Counseling changes the brain. The major conceptual, theoretical and practical breakthrough will be the recognition and incorporation of neuroscience into our counseling practice and research. Counseling colleagues are already applying neuroscience principles as they conduct both counseling and research using functional magnetic resonance imaging (fMRI). In interviewing practice, I constantly maintain awareness of the client’s attentional patterns and what likely is occurring in the brain. Relationship and empathic understanding have become even more important. Research demonstrates that high points of client/counselor empathy show in parallel movements on an fMRI.

Wellness and positive psychology will become more central. I’ve always taken a positive approach to the field, but I understand better [now] why and how a strength-based approach builds new neural networks and reinforces positive emotions (associated primarily with the frontal cortex). This even increases the size of the seat of memory, the hippocampus. The positive wellness approach combats and can overcome our protective but also negative emotions of sad, mad and fear.

It is fascinating to discover new scientific foundations for what we counselors have been doing since the beginning. But neuroscience adds to and clarifies what works and makes a difference for our clients. I behave much the same in my own interviewing, but now I am much better at knowing what I am doing and what is likely to happen with the client as a result of the relationship and my interventions.

Biological foundations and curriculum change: CACREP has set the foundation with their new standard that emphasizes bringing biological foundations into our training. At the moment, our field still operates from a “theory of choice” framework, which tends to focus on remediation and a problem-focused approach. Neuroscience leads us more to a positive, preventive approach. For social justice advocates, there is now substantial research that shows that poverty, abuse and oppression lead to less gray matter in the brain, less effectiveness in schools and a lifetime of continuing negative patterns.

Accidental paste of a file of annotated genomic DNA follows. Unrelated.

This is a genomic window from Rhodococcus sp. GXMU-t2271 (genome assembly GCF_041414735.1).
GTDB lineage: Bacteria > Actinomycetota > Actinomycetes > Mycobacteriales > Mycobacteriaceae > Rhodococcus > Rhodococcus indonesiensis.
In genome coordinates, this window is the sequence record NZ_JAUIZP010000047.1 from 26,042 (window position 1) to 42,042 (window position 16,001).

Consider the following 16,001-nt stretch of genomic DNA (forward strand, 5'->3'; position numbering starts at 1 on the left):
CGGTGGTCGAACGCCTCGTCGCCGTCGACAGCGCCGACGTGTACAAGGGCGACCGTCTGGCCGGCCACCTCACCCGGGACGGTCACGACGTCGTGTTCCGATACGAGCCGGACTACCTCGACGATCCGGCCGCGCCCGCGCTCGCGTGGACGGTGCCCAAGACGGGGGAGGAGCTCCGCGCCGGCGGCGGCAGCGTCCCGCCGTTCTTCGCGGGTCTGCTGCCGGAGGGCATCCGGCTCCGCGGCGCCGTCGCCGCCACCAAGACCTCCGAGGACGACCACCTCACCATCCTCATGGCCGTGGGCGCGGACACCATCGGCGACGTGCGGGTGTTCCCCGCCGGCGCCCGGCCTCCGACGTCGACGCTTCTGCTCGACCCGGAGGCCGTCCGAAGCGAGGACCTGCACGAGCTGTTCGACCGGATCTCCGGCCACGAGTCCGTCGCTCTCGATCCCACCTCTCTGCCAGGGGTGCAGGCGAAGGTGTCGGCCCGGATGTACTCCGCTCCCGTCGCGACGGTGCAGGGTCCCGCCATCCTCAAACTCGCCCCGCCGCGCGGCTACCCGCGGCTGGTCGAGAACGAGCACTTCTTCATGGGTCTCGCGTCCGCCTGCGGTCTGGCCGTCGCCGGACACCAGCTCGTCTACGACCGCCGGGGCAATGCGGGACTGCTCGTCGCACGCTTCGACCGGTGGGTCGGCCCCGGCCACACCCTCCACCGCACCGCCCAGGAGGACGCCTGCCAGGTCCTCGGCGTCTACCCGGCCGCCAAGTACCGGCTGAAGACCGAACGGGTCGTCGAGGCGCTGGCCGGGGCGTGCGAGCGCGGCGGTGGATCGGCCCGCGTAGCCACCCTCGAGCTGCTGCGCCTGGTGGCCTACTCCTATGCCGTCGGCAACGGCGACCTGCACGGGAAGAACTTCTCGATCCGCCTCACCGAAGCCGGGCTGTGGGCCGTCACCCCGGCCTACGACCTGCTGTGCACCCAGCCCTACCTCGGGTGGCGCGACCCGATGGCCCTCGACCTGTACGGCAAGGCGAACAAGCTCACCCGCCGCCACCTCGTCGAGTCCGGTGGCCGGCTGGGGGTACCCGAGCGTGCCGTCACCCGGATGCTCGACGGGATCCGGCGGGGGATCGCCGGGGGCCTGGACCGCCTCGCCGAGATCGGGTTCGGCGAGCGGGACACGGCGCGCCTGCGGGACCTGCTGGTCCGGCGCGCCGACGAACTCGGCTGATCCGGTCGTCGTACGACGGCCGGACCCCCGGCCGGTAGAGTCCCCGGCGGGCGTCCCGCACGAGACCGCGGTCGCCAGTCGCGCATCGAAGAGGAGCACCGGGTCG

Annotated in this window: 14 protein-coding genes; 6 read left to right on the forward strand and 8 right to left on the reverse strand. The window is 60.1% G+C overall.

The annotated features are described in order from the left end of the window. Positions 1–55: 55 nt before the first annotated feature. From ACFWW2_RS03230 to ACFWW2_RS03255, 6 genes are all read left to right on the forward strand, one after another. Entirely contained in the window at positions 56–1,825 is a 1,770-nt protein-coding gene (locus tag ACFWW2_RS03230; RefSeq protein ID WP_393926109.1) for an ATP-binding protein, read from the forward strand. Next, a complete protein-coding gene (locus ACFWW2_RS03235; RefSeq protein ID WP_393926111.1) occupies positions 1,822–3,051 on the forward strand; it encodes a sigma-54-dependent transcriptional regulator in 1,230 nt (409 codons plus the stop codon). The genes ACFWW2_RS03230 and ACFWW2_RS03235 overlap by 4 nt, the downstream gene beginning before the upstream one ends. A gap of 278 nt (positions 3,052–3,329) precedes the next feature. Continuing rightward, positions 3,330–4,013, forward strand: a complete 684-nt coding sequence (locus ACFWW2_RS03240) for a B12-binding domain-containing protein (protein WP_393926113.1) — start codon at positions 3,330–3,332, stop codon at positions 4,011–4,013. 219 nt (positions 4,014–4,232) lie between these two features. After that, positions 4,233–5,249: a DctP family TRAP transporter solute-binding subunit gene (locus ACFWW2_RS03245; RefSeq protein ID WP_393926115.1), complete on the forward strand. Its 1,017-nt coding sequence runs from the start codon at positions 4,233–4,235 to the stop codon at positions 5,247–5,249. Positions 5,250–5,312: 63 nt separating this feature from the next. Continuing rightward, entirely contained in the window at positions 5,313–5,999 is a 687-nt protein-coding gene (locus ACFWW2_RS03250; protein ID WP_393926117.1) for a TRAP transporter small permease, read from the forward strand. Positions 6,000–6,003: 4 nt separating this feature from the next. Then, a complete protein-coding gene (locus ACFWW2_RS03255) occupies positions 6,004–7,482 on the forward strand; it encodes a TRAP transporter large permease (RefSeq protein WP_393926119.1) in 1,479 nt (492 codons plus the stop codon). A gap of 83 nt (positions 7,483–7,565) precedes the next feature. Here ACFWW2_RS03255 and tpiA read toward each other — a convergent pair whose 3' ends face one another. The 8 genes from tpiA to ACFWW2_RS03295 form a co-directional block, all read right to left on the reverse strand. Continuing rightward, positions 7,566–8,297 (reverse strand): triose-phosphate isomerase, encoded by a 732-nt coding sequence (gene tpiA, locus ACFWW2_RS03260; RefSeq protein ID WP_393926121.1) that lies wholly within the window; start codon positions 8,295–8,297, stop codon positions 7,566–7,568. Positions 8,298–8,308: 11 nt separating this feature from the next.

On the positive side, wellness assessment and developmental life planning will become central. Less time is likely to be given to abstract theorizing. Stress management will become even more important [because] it provides us with ways to prevent damaging cortisol from entering the brain. It is clear that exercise, nutrition and meditation now are required areas of expertise for all counselors and therapists.

Casey A. Barrio Minton is an associate professor and counseling program coordinator at the University of North Texas and president of Chi Sigma Iota International. Contact her at casey.barrio@unt.edu.

I expect the counseling profession will continue its journey from adolescence to adulthood as we join together to respond to three major demands over the next decade.

  • Accountability: Our educational, governmental and human service institutions have entered the age of accountability. We know we have an ethical responsibility to provide our publics with the most effective and efficient services possible. Unfortunately, we sometimes remain silent as others define evidence-based services for professional counselors or limit us to externally defined types of services or numbers of sessions. In the next decade, I believe we will continue to realize the vital role of rigorous, socially valid research and intentional advocacy regarding professional counseling. As we do so, we will emerge with a stronger understanding of what works in professional counseling practice and education and, in turn, a more meaningful integration of evidence-based practices across counseling settings.
  • Understanding: We have long sought to identify indicators of mental health, and our profession is founded upon a well-developed understanding of holistic wellness. In the next decade, I expect we will develop a more sophisticated understanding of complex connections [between] mental health and a variety of factors such as neurobiology, spirituality, environment and culture. As we understand these influences, our approaches to counseling — including research regarding evidence-based practice and engagement in interdisciplinary cooperation — will need to evolve accordingly.
  • Identity: Demands for greater accountability and enhanced understanding will provide an opportunity for professional counselors to realize our potential as agents of optimal growth and wellness. To respond effectively, we will need to continue to cultivate a collective professional identity regarding who we are, what we do and where, when, why and how we serve. Such solidarity will help us to move forward in our efforts regarding licensure portability, expectation for accreditation, public awareness and advocacy, and interdisciplinary participation.

Manivong J. Ratts is an assistant professor in the Department of Counseling and School Psychology at Seattle University and president of Counselors for Social Justice. Contact him at vong@seattleu.edu.

The future of the counseling profession has the potential to be bright. As we consider the profession’s future, it is important that we continue to integrate the needs of the oppressed into emerging counseling theories, training paradigms and clinical practices. We need multiculturalism and social justice to become integral to everything that we do as helping professionals. Both multiculturalism and social justice need to become generic “forces” in the field if we are serious about addressing the issues of culturally diverse clients. To this end, we need to discard old ways of thinking and not become complacent by settling for the status quo of [what is comfortable].